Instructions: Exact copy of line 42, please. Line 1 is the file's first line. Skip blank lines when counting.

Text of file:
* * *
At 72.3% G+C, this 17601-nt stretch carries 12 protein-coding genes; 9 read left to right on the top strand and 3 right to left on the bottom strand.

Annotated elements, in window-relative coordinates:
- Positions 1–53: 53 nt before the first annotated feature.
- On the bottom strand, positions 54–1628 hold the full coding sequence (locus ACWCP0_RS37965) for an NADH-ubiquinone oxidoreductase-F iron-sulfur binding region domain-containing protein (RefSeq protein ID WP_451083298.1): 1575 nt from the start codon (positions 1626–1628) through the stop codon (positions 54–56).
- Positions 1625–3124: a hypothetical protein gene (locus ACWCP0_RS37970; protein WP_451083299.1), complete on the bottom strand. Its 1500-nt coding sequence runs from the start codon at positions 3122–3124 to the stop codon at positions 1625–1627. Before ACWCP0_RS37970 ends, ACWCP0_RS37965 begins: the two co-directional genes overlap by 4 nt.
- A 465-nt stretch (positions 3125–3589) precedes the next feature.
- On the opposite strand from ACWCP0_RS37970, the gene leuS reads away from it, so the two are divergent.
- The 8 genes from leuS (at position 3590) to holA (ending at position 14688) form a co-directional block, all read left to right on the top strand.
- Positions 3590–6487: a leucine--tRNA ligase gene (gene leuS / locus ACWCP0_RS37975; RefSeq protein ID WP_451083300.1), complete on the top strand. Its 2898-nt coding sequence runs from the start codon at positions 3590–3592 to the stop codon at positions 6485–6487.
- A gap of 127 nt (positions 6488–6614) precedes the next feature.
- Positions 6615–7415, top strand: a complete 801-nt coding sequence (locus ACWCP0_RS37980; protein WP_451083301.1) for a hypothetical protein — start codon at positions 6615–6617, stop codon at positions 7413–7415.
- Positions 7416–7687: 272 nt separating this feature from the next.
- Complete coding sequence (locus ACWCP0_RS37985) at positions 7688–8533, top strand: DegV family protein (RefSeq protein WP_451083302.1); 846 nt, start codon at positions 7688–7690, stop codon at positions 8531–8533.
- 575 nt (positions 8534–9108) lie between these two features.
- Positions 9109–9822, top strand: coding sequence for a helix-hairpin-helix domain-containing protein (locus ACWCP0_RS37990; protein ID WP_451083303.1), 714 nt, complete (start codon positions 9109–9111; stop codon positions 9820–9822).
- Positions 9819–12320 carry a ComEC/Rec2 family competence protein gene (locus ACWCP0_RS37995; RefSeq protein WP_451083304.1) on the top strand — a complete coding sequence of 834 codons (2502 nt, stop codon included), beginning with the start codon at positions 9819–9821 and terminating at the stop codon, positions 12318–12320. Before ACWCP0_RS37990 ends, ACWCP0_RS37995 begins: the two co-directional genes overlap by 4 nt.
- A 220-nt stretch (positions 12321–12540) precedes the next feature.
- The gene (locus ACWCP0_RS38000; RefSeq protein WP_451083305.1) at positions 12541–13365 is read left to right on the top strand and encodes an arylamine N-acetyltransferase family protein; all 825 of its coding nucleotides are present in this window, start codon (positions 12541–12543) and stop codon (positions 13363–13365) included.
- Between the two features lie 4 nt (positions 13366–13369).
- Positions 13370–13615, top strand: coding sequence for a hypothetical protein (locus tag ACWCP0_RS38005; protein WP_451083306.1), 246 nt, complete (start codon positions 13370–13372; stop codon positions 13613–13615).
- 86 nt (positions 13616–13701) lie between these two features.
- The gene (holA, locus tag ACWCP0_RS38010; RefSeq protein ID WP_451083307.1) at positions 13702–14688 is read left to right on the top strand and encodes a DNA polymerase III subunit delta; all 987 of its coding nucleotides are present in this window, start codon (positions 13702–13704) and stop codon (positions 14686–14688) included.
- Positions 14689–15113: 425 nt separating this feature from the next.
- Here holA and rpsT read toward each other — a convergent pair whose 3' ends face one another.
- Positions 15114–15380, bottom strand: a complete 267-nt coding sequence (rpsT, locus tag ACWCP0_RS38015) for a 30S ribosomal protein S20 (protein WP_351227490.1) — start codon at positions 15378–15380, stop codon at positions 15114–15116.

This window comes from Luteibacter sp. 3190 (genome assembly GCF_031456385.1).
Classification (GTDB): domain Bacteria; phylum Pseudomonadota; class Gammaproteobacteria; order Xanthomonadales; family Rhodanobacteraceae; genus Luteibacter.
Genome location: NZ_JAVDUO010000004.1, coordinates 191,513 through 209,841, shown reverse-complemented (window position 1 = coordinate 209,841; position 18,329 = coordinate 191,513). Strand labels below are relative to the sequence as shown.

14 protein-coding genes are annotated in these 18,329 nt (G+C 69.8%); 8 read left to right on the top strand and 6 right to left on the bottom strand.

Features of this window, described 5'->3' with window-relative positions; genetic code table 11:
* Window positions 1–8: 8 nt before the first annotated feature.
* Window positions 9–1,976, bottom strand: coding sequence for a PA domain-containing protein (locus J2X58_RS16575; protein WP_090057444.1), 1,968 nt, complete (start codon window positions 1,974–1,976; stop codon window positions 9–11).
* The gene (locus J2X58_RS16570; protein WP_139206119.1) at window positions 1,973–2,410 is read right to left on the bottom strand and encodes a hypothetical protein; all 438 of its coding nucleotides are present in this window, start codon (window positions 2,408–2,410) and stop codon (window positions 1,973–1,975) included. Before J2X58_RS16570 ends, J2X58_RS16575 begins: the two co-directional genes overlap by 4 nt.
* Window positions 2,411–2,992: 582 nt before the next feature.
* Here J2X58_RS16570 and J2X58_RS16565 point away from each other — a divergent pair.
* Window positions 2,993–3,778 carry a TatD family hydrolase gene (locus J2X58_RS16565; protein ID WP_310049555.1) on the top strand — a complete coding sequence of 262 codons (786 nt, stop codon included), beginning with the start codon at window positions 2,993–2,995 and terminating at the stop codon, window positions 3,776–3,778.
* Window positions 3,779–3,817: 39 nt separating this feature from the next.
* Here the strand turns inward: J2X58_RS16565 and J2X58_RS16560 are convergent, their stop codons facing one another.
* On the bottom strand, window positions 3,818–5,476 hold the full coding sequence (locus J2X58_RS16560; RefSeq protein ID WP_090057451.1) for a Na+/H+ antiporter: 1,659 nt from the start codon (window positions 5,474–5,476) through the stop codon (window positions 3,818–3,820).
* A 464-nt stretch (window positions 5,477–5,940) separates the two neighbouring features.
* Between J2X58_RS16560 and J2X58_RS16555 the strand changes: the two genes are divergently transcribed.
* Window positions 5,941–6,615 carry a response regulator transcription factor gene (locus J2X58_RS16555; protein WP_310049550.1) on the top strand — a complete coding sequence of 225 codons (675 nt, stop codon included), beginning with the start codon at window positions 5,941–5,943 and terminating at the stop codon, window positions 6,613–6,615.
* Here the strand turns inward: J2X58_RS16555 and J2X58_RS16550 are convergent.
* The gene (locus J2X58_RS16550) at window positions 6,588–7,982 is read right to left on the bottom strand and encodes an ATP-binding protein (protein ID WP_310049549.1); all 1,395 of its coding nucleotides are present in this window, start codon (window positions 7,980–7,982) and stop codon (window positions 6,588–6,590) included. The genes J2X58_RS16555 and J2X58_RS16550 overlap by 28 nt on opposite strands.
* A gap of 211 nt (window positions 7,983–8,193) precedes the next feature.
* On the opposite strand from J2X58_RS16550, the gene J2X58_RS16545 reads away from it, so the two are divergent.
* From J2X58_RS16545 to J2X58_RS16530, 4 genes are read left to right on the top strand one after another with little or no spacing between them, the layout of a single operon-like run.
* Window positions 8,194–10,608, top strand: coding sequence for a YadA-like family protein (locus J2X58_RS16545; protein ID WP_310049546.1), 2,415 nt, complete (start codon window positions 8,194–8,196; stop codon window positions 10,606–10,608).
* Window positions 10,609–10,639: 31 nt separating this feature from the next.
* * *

* Window positions 5,941–6,615 carry a response regulator transcription factor gene (locus J2X58_RS16555; protein WP_310049550.1) on the top strand — a complete coding sequence of 225 codons (675 nt, stop codon included), beginning with the start codon at window positions 5,941–5,943 and terminating at the stop codon, window positions 6,613–6,615.